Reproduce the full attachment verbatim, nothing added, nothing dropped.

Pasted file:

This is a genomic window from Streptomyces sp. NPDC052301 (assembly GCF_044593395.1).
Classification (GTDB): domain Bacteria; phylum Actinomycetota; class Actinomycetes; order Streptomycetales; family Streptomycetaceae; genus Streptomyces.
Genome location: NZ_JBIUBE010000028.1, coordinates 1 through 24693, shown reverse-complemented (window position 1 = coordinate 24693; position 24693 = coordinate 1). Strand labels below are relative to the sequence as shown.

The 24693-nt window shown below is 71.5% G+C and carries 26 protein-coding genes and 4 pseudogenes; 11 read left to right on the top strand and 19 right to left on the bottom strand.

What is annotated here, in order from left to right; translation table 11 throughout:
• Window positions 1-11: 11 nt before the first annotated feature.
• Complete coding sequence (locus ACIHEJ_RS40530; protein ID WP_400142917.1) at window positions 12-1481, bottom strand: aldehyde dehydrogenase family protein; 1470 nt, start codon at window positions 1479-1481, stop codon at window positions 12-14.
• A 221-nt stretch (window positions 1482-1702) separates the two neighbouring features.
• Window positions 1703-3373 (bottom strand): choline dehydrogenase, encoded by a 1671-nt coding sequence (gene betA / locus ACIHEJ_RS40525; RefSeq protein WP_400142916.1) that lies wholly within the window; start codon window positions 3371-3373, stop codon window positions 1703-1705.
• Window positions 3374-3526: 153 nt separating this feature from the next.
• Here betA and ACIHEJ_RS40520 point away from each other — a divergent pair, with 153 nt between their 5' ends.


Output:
This is a genomic window from Streptomyces sp. NPDC052301 (assembly GCF_044593395.1).
Classification (GTDB): domain Bacteria; phylum Actinomycetota; class Actinomycetes; order Streptomycetales; family Streptomycetaceae; genus Streptomyces.
Genome location: NZ_JBIUBE010000028.1, coordinates 1 through 24693, shown reverse-complemented (window position 1 = coordinate 24693; position 24693 = coordinate 1). Strand labels below are relative to the sequence as shown.

The 24693-nt window shown below is 71.5% G+C and carries 26 protein-coding genes and 4 pseudogenes; 11 read left to right on the top strand and 19 right to left on the bottom strand.

What is annotated here, in order from left to right; translation table 11 throughout:
• Window positions 1-11: 11 nt before the first annotated feature.
• Complete coding sequence (locus ACIHEJ_RS40530; protein ID WP_400142917.1) at window positions 12-1481, bottom strand: aldehyde dehydrogenase family protein; 1470 nt, start codon at window positions 1479-1481, stop codon at window positions 12-14.
• A 221-nt stretch (window positions 1482-1702) separates the two neighbouring features.
• Window positions 1703-3373 (bottom strand): choline dehydrogenase, encoded by a 1671-nt coding sequence (gene betA / locus ACIHEJ_RS40525; RefSeq protein WP_400142916.1) that lies wholly within the window; start codon window positions 3371-3373, stop codon window positions 1703-1705.
• Window positions 3374-3526: 153 nt separating this feature from the next.
• Here betA and ACIHEJ_RS40520 point away from each other — a divergent pair, with 153 nt between their 5' ends.